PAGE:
It has been nearly a decade since convicted murderer Scott Lee Peterson filed his appeal with the California Supreme Court. This Tuesday, justices are set to hear oral arguments in the case.
Peterson was convicted November 12, 2004 for first-degree murder with special circumstances for killing pregnant wife Laci Peterson and for second-degree murder for killing the fetus she carried, Conner Peterson.
Peterson is seeking a reversal of both his convictions and death sentence with a request for new trials for each. The defense has cited numerous issues during jury selection, the trial, and penalty stage.
For instance, the defense claims the court should not have allowed dog tracking evidence and the testimony of a hydrologist to prove Peterson killed his wife at home, transported her in a truck, and then dumped her and their unborn child into the San Francisco Bay. Furthermore, Peterson’s team argues it was a mistake by the Court to refuse to admit evidence contradicting the State’s theory that a boat was used to dispose of the bodies. Plus, they say it was improper for the Court to allow the jury to conduct their own experiment on the stability of the boat while not even permitting the defense to inspect the craft without prosecutors present.
The appeal lists other errors in terms of prejudicial jury instructions, prosecutorial statements, juror dismissals, and failure to allow certain mitigation evidence during the penalty aspect of trial.
However, based upon a May 22, 2020 letter from the prosecution to the Court, it appears the focus of the conversation on Tuesday will be about two major issues.
First, was it improper to exclude jurors during voir dire who directly expressed, or possibly had, an objection to the death penalty, particularly when they indicated they would consider death nonetheless? As the defense explains, “[t]he trial court here discharged juror after juror simply because they stated in their written questionnaire they were opposed to the death penalty,” and the Court’s interpretation that this is “the law in California” is wrong. The State emphatically disagrees by claiming these jurors were “substantially impaired” in their “ability to consider both penalties.”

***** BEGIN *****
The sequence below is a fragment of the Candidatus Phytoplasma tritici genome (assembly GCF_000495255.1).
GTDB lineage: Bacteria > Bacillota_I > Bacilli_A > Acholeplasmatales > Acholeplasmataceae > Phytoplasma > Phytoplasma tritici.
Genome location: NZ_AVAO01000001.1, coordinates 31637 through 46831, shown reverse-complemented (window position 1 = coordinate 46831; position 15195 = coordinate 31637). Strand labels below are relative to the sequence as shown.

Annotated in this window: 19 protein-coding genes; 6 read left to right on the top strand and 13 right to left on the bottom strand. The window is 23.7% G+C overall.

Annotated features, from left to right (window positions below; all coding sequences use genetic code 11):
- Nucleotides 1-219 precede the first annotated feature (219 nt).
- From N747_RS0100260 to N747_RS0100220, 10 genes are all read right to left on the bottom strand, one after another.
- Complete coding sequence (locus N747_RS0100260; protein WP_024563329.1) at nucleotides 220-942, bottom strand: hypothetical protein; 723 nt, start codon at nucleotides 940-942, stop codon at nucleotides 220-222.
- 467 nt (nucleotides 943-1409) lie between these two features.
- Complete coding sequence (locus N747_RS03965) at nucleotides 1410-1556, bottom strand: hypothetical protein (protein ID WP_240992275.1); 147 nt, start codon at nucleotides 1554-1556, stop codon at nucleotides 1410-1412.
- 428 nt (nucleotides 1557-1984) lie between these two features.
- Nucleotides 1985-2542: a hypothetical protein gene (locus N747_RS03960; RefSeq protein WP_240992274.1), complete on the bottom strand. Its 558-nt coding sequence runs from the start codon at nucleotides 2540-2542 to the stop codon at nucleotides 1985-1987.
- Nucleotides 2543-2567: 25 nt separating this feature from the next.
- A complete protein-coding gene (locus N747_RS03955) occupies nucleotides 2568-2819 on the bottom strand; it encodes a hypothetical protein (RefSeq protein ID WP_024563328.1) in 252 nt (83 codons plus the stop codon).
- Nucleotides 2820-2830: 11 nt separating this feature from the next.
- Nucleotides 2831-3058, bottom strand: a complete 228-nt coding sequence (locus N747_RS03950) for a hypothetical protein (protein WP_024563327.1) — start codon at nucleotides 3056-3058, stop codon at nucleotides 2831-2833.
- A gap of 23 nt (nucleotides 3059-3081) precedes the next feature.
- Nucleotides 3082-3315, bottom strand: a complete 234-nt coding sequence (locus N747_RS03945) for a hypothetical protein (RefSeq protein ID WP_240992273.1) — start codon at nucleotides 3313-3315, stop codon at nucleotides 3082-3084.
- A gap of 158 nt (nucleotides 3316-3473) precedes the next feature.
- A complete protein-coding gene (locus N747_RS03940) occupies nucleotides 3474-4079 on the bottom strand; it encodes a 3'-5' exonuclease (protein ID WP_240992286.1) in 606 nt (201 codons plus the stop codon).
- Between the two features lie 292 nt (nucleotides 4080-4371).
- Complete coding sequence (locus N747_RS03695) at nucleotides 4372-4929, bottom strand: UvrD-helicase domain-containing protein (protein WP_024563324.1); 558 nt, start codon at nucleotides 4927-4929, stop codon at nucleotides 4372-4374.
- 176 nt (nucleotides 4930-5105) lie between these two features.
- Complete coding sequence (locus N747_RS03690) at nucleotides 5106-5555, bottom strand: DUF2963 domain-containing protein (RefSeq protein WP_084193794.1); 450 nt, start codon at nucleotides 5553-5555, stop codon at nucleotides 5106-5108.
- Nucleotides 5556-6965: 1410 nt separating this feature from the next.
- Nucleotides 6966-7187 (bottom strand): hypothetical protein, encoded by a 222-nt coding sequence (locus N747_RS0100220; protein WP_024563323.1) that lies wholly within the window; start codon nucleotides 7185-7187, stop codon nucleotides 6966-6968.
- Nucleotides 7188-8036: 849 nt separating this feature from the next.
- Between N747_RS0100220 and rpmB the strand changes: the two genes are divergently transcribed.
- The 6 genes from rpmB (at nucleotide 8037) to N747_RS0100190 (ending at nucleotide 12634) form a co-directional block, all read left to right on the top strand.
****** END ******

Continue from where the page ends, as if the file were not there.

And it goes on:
Second, should the defense’s motion for a change of venue have been granted? The defense says yes, considering the enormous pre-trial publicity and that, as they cite, not only had all of the actual jurors already been exposed to the facts of the case but half of the prospective jurors also thought Peterson was guilty. Despite the defense’s pleas of unfairness, the State counters that Peterson’s case was heard by an impartial jury and San Mateo was in fact the best venue for the trial.
The Law&Crime Network will carry the appeal featuring in-court coverage and expert legal analysis beginning at 1:00 p.m. PST / 4:00 p.m. EST on Tuesday.
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[Mugshot via California Dept. of Corrections]
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